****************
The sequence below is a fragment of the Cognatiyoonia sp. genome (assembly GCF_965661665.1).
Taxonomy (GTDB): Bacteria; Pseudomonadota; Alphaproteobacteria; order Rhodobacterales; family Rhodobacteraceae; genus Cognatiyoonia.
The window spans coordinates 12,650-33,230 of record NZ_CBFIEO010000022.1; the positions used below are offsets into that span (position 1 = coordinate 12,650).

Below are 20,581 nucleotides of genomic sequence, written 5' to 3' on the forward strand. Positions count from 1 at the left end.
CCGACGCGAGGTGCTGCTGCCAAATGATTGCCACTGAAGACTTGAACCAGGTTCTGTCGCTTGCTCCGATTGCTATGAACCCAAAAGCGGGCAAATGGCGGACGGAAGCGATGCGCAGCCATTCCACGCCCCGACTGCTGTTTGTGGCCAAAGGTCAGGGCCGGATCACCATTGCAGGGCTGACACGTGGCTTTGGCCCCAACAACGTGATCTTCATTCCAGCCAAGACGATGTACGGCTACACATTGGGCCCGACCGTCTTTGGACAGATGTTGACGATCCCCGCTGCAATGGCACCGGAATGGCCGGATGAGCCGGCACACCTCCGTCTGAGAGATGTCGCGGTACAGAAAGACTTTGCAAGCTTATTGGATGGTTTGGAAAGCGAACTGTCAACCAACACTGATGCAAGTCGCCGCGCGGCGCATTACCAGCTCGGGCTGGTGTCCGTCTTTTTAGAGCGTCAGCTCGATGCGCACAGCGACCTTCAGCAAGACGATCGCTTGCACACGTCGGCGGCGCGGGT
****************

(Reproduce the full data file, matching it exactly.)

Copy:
The sequence below is a fragment of the Cognatiyoonia sp. genome (assembly GCF_965661665.1).
Taxonomy (GTDB): Bacteria; Pseudomonadota; Alphaproteobacteria; order Rhodobacterales; family Rhodobacteraceae; genus Cognatiyoonia.
The window spans coordinates 12,650-33,230 of record NZ_CBFIEO010000022.1; the positions used below are offsets into that span (position 1 = coordinate 12,650).

Below are 20,581 nucleotides of genomic sequence, written 5' to 3' on the forward strand. Positions count from 1 at the left end.
CCGACGCGAGGTGCTGCTGCCAAATGATTGCCACTGAAGACTTGAACCAGGTTCTGTCGCTTGCTCCGATTGCTATGAACCCAAAAGCGGGCAAATGGCGGACGGAAGCGATGCGCAGCCATTCCACGCCCCGACTGCTGTTTGTGGCCAAAGGTCAGGGCCGGATCACCATTGCAGGGCTGACACGTGGCTTTGGCCCCAACAACGTGATCTTCATTCCAGCCAAGACGATGTACGGCTACACATTGGGCCCGACCGTCTTTGGACAGATGTTGACGATCCCCGCTGCAATGGCACCGGAATGGCCGGATGAGCCGGCACACCTCCGTCTGAGAGATGTCGCGGTACAGAAAGACTTTGCAAGCTTATTGGATGGTTTGGAAAGCGAACTGTCAACCAACACTGATGCAAGTCGCCGCGCGGCGCATTACCAGCTCGGGCTGGTGTCCGTCTTTTTAGAGCGTCAGCTCGATGCGCACAGCGACCTTCAGCAAGACGATCGCTTGCACACGTCGGCGGCGCGGGT